Following the State of California's legalization of adult-use cannabis in November 2016, cannabis regulations have been growing like weeds (pun intended). Earlier this year, state regulators at the Bureau of Cannabis Control ("BCC"), the California Department of Public Health ("CDPH"), and the California Food and Drug Administration ("CDFA") finalized statewide regulations for commercial cannabis activities. With some stability slowly emerging in a newly regulated industry, more local governments are beginning to adopt regulations to allow some form of commercial cannabis activity, meaning the time is good for entrepreneurs with an appetite for high risk and high reward to enter the industry. Venable employs a wealth of industry experience to help clients capitalize on these new opportunities.
The California regulatory regime remains complicated, but there are several trends that broadly apply, and for which savvy market entrants into the commercial cannabis space should consider as they evaluate the market:
- State Regulations – Commercial cannabis is regulated by the Medicinal and Adult-Use Cannabis Regulation and Safety Act ("MAUCRSA"), which legalized adult-use cannabis and which provides the basic framework from which all other state regulations are drawn. Yet MAUCRSA is just the beginning, and commercial cannabis operators must also be aware of the multitude of regulations put in place by the BCC, CDPH, and CDFA. Most importantly:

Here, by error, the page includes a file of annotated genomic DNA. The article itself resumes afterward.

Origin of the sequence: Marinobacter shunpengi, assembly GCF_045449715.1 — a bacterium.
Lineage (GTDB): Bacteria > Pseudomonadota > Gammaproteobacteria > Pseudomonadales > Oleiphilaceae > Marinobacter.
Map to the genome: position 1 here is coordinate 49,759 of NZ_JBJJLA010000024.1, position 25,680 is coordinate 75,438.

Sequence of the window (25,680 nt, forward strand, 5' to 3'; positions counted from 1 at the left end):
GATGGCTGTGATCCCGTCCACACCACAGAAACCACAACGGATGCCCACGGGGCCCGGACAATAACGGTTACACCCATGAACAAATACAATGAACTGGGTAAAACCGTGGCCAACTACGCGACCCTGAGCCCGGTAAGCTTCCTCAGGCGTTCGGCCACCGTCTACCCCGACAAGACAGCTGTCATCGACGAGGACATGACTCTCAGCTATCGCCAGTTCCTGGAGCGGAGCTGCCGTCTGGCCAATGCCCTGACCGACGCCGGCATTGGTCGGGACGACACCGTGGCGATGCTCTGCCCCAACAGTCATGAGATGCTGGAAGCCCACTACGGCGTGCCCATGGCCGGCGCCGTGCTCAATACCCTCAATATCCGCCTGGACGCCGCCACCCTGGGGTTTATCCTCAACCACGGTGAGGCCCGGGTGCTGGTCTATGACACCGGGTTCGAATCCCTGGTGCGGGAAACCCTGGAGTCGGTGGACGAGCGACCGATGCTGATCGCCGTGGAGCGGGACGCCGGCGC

- Any commercial cannabis operator is required to have approval from both the state and the local jurisdiction in which the operator is based in order to lawfully conduct commercial cannabis activities.
- There are 20 types of state licenses, broken down roughly into Cultivation, Manufacturing, Testing Laboratory, Retail, Distribution, and Microbusiness. Each type of license requires its own application, and operators should be aware of vertical integration provisions that regulate the context in which an operator may hold multiple licenses.
- Buffer zones – California law requires that a commercial cannabis operator not be located within a 600-foot radius of a school, day care center, or youth center that is in existence at the time the license is issued, unless a local jurisdiction specifies a different radius.
- State Taxes – California imposes a number of taxes and levies on commercial cannabis operators dependent upon the type of license and business activity conducted by such operators. California's Sales and Use Tax Law and Cannabis Tax Law are administered by the California Department of Tax and Fee Administration. Cannabis operators are potentially subject to a multitude of state taxes (and associated reporting requirements) including state sales tax, cannabis excise taxes, and cultivation taxes.